Today at 11:45 AM, Kentucky Sen. Ran Paul took to the Senate floor to filibuster John Brennan, who is President Obama's nominee to lead the CIA. President Obama's recent nominees have faced rocky roads - Chuck Hagel for Defense more than all the others - but none rose to the level of a grandstanding filibuster.
And it's not because of Benghazi.
No, leading Republicans made their Benghazi stand against Sen. Chuck Hagel. But Sens. Lindsay Graham and John McCain finally relented and allowed a vote on Hagel to go through. John Brennan has been a leading voice on President Obama's drone program. The drone program has largely been criticized by civil libertarians due to its secrecy and the Obama Administration's refusal to give solid answers on how and why certain people get targeted for the program.
Sen. Paul was joined three hours into his filibuster by Sen. Mike Lee (Utah) and Sen. Ted Cruz (Tex.), successively, to really hammer home the obfuscations of the Obama Administration when it comes to the legal regime under which drones can be used. [UPDATE: As of 4:30 pm, Sens. Jerry Moran (R-Kan.), Marco Rubio (R-Fla.), Ron Wyden (D-Ore.), and Saxby Chambliss (R-Ga.) have joined in as well. Wyden's participation officially makes this a bipartisan filibuster of President Obama's nominee.]
Guy wrote earlier on the Administration's slippery legal answer about the use of drones on American citizens inside America. What's troubling is that, basically, President Obama has not provided an answer on his legal authority to assassinate American citizens inside America:
An American president order the use of lethal military force inside the US is "entirely hypothetical, unlikely to occur, and one we hope no president will ever have to confront," Holder wrote.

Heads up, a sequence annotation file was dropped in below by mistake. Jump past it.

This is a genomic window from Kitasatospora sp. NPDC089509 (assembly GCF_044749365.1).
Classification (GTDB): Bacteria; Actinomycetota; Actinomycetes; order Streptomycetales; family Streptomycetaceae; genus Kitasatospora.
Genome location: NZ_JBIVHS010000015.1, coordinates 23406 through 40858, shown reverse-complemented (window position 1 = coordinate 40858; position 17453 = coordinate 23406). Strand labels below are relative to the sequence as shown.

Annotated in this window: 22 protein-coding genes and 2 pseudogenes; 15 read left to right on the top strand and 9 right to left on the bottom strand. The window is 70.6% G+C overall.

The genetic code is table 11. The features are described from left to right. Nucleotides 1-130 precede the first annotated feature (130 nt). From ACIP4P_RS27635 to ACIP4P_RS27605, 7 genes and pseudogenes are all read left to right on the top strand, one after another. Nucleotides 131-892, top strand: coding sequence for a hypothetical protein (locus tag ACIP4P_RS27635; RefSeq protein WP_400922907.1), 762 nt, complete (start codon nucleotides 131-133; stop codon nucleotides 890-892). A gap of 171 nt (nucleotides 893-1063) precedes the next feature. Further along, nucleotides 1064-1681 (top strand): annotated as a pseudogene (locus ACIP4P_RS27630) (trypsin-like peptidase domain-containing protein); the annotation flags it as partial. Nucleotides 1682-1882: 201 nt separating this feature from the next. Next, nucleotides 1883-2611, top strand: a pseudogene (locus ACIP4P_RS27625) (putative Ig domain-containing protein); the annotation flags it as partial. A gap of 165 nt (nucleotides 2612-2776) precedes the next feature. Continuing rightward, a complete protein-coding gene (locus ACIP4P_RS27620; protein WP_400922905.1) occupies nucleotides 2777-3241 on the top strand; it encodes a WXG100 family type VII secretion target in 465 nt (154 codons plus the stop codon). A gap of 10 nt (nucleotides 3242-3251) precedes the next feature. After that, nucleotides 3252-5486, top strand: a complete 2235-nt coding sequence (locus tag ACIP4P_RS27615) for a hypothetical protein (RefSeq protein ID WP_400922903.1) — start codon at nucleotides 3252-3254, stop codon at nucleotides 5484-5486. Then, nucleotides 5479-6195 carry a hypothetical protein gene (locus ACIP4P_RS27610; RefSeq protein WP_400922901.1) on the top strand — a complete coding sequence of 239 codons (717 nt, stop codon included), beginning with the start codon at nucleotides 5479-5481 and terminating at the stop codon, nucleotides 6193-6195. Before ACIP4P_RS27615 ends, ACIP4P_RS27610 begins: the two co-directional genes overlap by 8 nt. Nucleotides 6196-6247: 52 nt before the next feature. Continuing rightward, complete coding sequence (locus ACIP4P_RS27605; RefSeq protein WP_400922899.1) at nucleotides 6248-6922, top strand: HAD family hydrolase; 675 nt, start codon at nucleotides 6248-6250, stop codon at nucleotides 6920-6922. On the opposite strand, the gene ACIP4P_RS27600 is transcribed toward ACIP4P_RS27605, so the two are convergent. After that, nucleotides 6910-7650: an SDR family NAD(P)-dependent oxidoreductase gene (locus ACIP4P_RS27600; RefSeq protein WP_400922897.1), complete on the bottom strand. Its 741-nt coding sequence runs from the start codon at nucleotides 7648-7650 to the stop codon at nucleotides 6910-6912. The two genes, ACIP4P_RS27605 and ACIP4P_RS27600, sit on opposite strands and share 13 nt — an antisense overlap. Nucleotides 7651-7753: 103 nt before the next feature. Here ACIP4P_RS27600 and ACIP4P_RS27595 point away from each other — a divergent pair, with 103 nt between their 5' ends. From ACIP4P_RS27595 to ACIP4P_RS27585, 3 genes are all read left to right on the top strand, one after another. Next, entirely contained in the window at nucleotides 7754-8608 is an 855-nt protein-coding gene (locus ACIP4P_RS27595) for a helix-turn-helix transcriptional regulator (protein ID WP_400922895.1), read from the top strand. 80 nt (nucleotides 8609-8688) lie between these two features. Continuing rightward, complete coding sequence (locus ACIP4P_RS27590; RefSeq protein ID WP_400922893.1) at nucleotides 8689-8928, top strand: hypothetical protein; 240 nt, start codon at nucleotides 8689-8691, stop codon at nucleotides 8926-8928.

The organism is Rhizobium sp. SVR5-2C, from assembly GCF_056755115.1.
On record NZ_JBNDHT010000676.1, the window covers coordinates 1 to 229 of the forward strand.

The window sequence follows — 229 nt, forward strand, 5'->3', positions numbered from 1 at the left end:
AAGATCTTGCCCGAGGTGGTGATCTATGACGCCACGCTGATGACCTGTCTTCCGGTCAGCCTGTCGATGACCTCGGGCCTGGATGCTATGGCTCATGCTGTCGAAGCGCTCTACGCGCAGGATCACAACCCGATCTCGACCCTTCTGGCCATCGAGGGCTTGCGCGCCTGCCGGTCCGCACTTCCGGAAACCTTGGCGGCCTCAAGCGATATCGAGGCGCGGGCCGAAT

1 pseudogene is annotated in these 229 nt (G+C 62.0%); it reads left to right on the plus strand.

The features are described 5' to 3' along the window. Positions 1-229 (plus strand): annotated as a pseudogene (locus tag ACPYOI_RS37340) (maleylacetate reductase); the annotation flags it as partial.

This is fairly alarming - something that Sen. Paul has said many times during his current filibuster. "When we ask the President, 'can you kill Americans on American soil with drone strikes?'... it should be an easy answer."
Paul admits that his task is impossible. John Brennan will likely be confirmed as CIA director. "Ultimately, I can't win," Paul said. "There's not enough votes... I've chosen to make a stand on this one. And not so much on the person, but because of the principle on this." His goal is to raise awareness about the drone program - and the secrecy, abuse and obfuscations that the Obama Administration has engaged in, such as the following:
16-year-old American citizen Abdulrahman Al-Awlaki was killed in a drone strike in Yemen in 2011. As reported by the Washington Post, "no one in the Obama Administration, Pentagon or Congress has taken responsibility for his death, or even publicly acknowledged that it happened."
Anwar al-Awlaki is the highest-profile American citizen targeted by the drone program. He was a senior member of al-Qaeda and a chief propagandist for the organization. Abdulrahman al-Awlaki was Anwar's 16-year-old son - and someone that the Obama Administration has never claimed was a terrorist or an "imminent threat" to the security of the United States.
Sen. Paul referenced Conor Friedersdorf's work for The Atlantic, where he's been one of the foremost voices on the abuses of the Obama drone program. In the piece "Obama's Execution of the Drone War Should Terrify Even Drone Defenders," Friedersdorf writes: